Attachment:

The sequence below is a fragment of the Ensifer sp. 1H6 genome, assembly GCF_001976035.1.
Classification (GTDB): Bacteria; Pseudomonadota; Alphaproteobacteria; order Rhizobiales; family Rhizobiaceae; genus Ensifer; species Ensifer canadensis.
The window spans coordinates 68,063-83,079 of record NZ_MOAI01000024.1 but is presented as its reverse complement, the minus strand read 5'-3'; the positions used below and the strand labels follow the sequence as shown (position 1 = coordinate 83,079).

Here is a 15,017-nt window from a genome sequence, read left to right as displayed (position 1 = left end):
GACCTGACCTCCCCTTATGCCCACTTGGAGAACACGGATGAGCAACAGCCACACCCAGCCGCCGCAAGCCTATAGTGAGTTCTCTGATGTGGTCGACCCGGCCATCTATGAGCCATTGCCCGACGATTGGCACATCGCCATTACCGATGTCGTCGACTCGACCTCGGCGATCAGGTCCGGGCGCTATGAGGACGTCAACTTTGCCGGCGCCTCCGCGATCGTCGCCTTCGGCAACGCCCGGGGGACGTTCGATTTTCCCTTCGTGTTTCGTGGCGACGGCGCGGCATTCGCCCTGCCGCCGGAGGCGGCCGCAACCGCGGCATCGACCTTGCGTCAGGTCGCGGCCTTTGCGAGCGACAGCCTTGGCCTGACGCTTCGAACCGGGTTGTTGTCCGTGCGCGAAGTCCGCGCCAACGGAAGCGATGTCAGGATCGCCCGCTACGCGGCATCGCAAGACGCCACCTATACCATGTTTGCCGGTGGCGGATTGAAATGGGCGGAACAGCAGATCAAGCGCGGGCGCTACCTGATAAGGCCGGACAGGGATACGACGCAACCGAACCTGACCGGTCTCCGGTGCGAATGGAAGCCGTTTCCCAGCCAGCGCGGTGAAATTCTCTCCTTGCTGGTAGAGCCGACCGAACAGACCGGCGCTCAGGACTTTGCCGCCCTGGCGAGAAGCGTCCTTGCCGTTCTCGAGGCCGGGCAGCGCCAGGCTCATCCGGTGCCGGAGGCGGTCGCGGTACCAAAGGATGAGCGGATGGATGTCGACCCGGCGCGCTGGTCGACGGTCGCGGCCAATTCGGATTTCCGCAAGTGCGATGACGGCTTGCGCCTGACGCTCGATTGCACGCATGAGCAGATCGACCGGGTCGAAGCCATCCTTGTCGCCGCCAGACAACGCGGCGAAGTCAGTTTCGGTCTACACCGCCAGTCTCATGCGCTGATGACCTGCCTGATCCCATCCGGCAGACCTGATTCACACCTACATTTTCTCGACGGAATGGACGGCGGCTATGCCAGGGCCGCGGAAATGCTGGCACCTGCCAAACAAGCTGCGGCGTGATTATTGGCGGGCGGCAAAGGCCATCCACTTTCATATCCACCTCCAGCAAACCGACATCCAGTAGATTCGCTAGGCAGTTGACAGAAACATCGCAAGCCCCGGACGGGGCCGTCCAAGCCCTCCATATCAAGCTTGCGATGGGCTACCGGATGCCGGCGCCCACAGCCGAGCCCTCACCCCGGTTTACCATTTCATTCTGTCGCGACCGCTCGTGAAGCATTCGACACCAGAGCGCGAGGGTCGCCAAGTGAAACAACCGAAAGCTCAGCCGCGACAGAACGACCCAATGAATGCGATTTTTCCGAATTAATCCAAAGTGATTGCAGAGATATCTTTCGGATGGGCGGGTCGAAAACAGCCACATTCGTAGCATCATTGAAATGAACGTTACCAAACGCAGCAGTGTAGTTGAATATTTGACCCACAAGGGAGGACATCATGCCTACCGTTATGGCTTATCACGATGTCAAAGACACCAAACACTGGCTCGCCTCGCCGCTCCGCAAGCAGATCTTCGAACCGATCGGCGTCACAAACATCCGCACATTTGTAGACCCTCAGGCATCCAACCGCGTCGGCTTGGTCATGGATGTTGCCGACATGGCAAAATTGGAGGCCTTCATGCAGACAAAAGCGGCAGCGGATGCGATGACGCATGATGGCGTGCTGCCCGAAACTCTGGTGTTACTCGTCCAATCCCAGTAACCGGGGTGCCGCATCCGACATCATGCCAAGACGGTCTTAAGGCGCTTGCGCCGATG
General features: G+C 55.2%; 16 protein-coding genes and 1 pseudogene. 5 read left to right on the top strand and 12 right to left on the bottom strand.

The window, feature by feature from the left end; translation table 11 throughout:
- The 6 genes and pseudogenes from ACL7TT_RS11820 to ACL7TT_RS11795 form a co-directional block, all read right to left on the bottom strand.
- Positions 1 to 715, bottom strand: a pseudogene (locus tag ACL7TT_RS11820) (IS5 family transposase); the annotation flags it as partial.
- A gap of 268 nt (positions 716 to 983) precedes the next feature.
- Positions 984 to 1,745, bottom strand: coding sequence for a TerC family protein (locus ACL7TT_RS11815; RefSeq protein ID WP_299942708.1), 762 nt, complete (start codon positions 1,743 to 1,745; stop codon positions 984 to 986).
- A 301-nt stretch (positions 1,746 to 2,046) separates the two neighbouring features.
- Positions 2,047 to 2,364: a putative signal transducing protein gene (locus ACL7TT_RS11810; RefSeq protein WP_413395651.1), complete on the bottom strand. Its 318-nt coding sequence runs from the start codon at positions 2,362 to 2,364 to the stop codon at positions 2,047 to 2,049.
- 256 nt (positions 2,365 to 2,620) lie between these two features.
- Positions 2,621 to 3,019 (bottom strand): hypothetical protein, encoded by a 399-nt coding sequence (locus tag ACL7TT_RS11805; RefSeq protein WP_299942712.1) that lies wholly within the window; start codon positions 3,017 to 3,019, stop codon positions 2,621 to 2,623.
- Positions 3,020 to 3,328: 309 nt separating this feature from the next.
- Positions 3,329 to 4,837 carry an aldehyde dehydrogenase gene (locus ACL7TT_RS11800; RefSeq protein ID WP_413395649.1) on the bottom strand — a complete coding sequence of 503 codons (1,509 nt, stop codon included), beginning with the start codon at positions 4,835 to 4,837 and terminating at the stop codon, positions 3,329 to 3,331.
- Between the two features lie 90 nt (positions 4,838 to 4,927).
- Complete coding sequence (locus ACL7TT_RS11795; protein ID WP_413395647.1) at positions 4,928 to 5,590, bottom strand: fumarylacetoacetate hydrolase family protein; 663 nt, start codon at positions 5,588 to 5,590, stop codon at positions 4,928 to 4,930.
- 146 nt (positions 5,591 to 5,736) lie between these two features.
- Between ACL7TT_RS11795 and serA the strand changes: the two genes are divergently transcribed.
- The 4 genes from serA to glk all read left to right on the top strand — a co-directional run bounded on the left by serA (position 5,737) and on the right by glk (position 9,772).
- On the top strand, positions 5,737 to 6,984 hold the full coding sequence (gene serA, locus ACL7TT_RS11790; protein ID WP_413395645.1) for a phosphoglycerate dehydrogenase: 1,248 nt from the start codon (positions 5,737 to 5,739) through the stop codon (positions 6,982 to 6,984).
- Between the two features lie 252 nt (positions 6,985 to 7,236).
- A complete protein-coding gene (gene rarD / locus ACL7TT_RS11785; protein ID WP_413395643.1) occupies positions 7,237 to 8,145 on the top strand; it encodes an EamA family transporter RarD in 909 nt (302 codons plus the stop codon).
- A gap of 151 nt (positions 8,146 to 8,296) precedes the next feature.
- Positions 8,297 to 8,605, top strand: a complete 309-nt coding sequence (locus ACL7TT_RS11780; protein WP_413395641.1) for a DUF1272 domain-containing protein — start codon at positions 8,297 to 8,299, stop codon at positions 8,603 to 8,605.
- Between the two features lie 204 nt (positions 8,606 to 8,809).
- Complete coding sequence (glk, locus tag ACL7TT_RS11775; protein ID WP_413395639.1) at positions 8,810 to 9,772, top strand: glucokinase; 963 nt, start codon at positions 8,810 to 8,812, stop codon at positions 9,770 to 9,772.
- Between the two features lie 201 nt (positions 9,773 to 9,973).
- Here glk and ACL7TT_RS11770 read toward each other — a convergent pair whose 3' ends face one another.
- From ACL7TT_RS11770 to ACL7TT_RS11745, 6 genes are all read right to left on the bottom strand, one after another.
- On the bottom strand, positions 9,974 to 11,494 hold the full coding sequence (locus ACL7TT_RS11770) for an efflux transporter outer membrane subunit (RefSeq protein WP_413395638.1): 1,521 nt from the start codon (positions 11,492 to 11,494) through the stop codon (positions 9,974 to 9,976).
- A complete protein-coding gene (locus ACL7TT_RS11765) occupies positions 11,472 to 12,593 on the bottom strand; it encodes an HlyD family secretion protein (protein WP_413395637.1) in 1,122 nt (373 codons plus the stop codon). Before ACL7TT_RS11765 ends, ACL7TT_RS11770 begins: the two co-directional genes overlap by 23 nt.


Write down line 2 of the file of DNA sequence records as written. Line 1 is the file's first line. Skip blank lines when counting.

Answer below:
Classification (GTDB): Bacteria; Pseudomonadota; Alphaproteobacteria; order Rhizobiales; family Rhizobiaceae; genus Ensifer; species Ensifer canadensis.